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94. Psalm 94

O Lord God, to whom vengeance belongeth; O God, to whom vengeance belongeth, shew thyself.

2Lift up thyself, thou judge of the earth: render a reward to the proud.

3 Lord, how long shall the wicked, how long shall the wicked triumph?

4 How long shall they utter and speak hard things? and all the workers of iniquity boast themselves?

5They break in pieces thy people, O Lord, and afflict thine heritage.

6They slay the widow and the stranger, and murder the fatherless.

7Yet they say, The Lord shall not see, neither shall the God of Jacob regard it.

8Understand, ye brutish among the people: and ye fools, when will ye be wise?

9He that planted the ear, shall he not hear? he that formed the eye, shall he not see?

10He that chastiseth the heathen, shall not he correct? he that teacheth man knowledge, shall not he know?

11The Lord knoweth the thoughts of man, that they are vanity.

12Blessed is the man whom thou chastenest, O Lord, and teachest him out of thy law;

13That thou mayest give him rest from the days of adversity, until the pit be digged for the wicked.

14For the Lord will not cast off his people, neither will he forsake his inheritance.

15But judgment shall return unto righteousness: and all the upright in heart shall follow it.

16Who will rise up for me against the evildoers? or who will stand up for me against the workers of iniquity?

17Unless the Lord had been my help, my soul had almost dwelt in silence.

18When I said, My foot slippeth; thy mercy, O Lord, held me up.

19In the multitude of my thoughts within me thy comforts delight my soul.

20Shall the throne of iniquity have fellowship with thee, which frameth mischief by a law?

21They gather themselves together against the soul of the righteous, and condemn the innocent blood.

22But the Lord is my defence; and my God is the rock of my refuge.

23And he shall bring upon them their own iniquity, and shall cut them off in their own wickedness; yea, the Lord our God shall cut them off.

By evil days, or days of evil, the Psalmist might thus mean the everlasting destruction which awaits the ungodly, whom God has spared for a certain interval. Or his words may be expounded as signifying, that the man is blessed who has learned to be composed and tranquil under trials. The rest intended would then be that of an inward kind, enjoyed by the believer even during the storms of adversity; and the scope of the passage would be, that the truly happy man is he who has so far profited, by the word of God, as to sustain the assault of evils from without, with peace and composure. But as it is added, whilst 2828     In our English Bible it is “until the pit be digged:” on which Hammond, who gives the same translation as Calvin, comments as follows: — “The rendering of עד, until, in this place, may much disturb the sense, and make it believed that the rest מימי רע, from the evil days, i e., from persecution, (see Ephesians 5:16,) which God gives to good men, is to continue till the pit be digged for the ungodly, i e., till the measure of their sins be filled up, and so destruction be ready for them: whereas, the contrary of this is evident, that either the destruction of the wicked is first, and the quiet and rest of the good (oppressed by them) a natural effect of that, and so subsequent to it; or that both of them are of the same date, at once ‘tribulation to them that trouble you, and to you who are troubled rest,’ 2 Thessalonians 1:6, 7. And this is evidently the meaning of it here, and so will be discerned, if only the אד be rendered dum, whilst, (as it is elsewhere used, Jonah 4:2, אד היותי, ‘whilst I was,’ Job 1:16, אד זה מדבר, ‘whilst he was speaking,’) for then thus it will run very fitly, ‘That thou mayest give him rest — whilst the pit is digged —’” Horsley reads the verse —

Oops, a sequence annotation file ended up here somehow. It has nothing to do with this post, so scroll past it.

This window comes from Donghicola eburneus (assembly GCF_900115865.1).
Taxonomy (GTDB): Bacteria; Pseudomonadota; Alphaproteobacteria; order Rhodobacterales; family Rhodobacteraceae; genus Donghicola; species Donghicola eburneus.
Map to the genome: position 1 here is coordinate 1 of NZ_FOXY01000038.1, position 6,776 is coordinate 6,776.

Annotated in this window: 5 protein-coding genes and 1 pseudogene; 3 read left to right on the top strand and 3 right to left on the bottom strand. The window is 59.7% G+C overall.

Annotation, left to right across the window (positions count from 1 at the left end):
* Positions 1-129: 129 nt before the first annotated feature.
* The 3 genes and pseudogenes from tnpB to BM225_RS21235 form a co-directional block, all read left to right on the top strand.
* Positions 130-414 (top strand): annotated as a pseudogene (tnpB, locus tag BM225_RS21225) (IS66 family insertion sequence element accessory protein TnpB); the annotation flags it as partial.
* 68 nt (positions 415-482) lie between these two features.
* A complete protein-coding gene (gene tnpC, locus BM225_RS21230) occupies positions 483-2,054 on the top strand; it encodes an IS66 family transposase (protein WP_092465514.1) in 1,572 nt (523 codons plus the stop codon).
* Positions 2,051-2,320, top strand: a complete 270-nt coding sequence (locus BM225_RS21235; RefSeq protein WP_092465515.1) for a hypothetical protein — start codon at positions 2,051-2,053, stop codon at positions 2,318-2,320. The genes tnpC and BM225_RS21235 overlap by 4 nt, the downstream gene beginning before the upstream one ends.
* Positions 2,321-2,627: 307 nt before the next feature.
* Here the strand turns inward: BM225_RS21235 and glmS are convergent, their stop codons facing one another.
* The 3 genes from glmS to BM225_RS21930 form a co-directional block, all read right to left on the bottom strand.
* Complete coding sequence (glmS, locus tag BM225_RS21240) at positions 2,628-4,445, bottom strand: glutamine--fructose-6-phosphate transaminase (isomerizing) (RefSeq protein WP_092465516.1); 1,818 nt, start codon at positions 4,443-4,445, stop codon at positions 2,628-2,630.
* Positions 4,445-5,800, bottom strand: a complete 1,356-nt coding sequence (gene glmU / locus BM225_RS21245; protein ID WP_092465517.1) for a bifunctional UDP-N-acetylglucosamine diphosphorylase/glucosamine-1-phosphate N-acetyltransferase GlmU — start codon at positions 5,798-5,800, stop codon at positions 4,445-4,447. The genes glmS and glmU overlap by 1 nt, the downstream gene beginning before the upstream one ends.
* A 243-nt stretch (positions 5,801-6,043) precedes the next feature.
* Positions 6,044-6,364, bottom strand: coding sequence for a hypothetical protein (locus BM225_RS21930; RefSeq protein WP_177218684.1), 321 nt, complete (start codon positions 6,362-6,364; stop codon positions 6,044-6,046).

“To produce ease for him out of the days of adversity, Whilst the pit is digging for the impious.”
the pit is digged for the wicked, it would seem necessary, in order to bring out the opposition contained in the two members of the sentence, to suppose that the Psalmist rather commends the wisdom of those who reckon that God afflicts them with a view to saving them from destruction, and bringing them eventually to a happy issue. It was necessary to state this second ground of comfort, because our hearts cannot fail to be affected with the most intense grief when we see the wicked triumph, and no Divine restraint put upon them. The Psalmist meets the temptation by appropriately reminding us that the wicked are left upon earth, just as a dead body which is stretched out upon a bed, till its grave be dug. Here believers are warned that, if they would preserve their constancy, they must mount their watchtower, as Habakkuk says, (Habakkuk 2:1) and take a view in the distance of God’s judgments. They shall see worldly men rioting in worldly delights, and, if they extend their view no farther, they will give way to impatience. But it would moderate their grief, would they only remember that those houses which are nominally appropriated to the living, are, in fact, only granted to the dead, until their grave be digged; and that, though they remain upon earth, they are already devoted to destruction. 2929     “Que les maisons qui sont destinees aux vivans, pour un peu de temps sont bien concedees aux morts cependant qu’on leur fait leur fosse; et qu’en ceste facon ceux qui neantmoins sont destinez a perdition, demeurent en vie,” etc. — Fr.


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